Ruderal and Transitional Habitats
Ruderal (disturbed) and transitional habitats are characterized by a lack of vegetation or dominated by non-native plant species. Most of these habitats can be suitable for restoration and enhancement back into a native plant dominated community. However, wildlife species may have adjusted to nesting in non-native plant species in these habitats. For example, Florida scrub-jays may nest in Brazilian pepper; wood storks, ospreys, and other wading birds may nest in Australian pine; and fox squirrels may nest in melaleuca. Therefore, wildlife surveys should include these habitats during the planning process and prior to treatments or removal of non-native plant species. In the case of chemical treatments, FWC recommends that steps be taken to minimize drift and runoff. Herbicides used for this purpose should be obtained from a forester, extension agent, or other herbicide specialist, and the label instructions for their use should be followed closely.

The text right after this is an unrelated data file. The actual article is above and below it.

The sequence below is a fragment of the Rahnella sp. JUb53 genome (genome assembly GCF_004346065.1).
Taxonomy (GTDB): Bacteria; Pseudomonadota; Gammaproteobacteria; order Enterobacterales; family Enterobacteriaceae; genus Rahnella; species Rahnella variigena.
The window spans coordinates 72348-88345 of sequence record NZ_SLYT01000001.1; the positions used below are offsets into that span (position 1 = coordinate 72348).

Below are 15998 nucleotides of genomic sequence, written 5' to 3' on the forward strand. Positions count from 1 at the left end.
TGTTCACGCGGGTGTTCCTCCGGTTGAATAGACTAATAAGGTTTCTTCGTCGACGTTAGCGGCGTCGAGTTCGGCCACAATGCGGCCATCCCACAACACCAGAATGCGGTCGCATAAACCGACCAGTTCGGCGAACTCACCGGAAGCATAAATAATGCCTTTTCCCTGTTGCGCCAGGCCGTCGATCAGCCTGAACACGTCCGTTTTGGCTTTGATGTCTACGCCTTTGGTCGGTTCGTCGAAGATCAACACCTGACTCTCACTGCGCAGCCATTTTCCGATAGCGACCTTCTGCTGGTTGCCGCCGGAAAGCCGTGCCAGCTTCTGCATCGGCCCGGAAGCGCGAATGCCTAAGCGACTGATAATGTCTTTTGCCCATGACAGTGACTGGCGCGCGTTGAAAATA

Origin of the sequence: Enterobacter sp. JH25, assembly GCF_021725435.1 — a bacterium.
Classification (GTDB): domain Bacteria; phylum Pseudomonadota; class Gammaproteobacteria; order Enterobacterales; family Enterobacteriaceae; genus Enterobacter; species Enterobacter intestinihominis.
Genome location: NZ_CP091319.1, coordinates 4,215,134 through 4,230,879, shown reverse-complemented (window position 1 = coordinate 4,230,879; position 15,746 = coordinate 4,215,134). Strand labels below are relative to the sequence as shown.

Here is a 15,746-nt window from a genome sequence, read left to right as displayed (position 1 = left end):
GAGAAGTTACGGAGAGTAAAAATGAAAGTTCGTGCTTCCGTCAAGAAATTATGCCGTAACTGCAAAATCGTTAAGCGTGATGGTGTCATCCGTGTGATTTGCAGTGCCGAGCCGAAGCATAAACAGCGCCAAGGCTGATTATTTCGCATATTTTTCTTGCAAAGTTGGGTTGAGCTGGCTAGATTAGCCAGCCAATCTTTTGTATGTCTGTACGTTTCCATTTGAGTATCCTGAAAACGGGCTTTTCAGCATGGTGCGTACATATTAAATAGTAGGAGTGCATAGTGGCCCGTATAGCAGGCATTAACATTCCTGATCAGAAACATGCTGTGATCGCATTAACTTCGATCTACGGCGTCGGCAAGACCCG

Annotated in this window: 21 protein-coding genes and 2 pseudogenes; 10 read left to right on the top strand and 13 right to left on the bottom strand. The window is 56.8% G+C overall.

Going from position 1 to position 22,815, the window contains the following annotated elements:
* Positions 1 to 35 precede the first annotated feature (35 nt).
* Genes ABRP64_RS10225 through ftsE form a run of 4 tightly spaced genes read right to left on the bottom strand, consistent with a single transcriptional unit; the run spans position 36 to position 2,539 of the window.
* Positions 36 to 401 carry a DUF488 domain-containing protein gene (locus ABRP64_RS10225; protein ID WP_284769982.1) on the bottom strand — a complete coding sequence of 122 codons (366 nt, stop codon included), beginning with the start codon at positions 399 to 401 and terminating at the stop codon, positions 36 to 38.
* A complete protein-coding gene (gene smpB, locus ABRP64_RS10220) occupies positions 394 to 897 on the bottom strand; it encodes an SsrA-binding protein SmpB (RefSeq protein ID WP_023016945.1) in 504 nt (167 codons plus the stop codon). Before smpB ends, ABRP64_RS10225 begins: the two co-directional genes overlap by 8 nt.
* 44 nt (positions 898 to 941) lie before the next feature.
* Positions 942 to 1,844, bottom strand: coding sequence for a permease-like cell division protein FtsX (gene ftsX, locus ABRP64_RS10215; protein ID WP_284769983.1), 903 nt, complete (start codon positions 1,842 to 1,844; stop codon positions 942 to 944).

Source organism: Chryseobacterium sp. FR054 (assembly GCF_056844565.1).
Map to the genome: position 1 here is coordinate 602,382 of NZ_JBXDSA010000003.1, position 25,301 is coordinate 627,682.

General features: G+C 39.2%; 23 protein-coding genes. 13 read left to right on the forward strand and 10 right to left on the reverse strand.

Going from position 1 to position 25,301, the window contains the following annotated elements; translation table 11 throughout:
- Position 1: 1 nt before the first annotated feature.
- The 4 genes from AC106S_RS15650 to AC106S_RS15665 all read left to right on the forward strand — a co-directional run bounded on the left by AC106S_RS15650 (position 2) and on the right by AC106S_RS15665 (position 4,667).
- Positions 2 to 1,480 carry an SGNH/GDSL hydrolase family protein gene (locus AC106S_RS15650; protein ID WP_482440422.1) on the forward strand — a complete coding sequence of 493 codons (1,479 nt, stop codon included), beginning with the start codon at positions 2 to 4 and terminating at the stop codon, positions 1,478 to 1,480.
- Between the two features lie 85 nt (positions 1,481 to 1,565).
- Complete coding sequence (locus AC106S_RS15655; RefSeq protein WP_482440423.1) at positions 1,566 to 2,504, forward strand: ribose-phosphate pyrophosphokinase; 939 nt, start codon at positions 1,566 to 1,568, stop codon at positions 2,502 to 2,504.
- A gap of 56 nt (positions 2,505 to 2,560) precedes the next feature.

Listed wildlife species surveys should be completed in the nesting/breeding season immediately preceding removal, restoration, and enhancement.
Restore areas to early-successional habitat
Multiple management techniques are available to maintain the composition of these community types and to prevent encroachment of invasive plant species.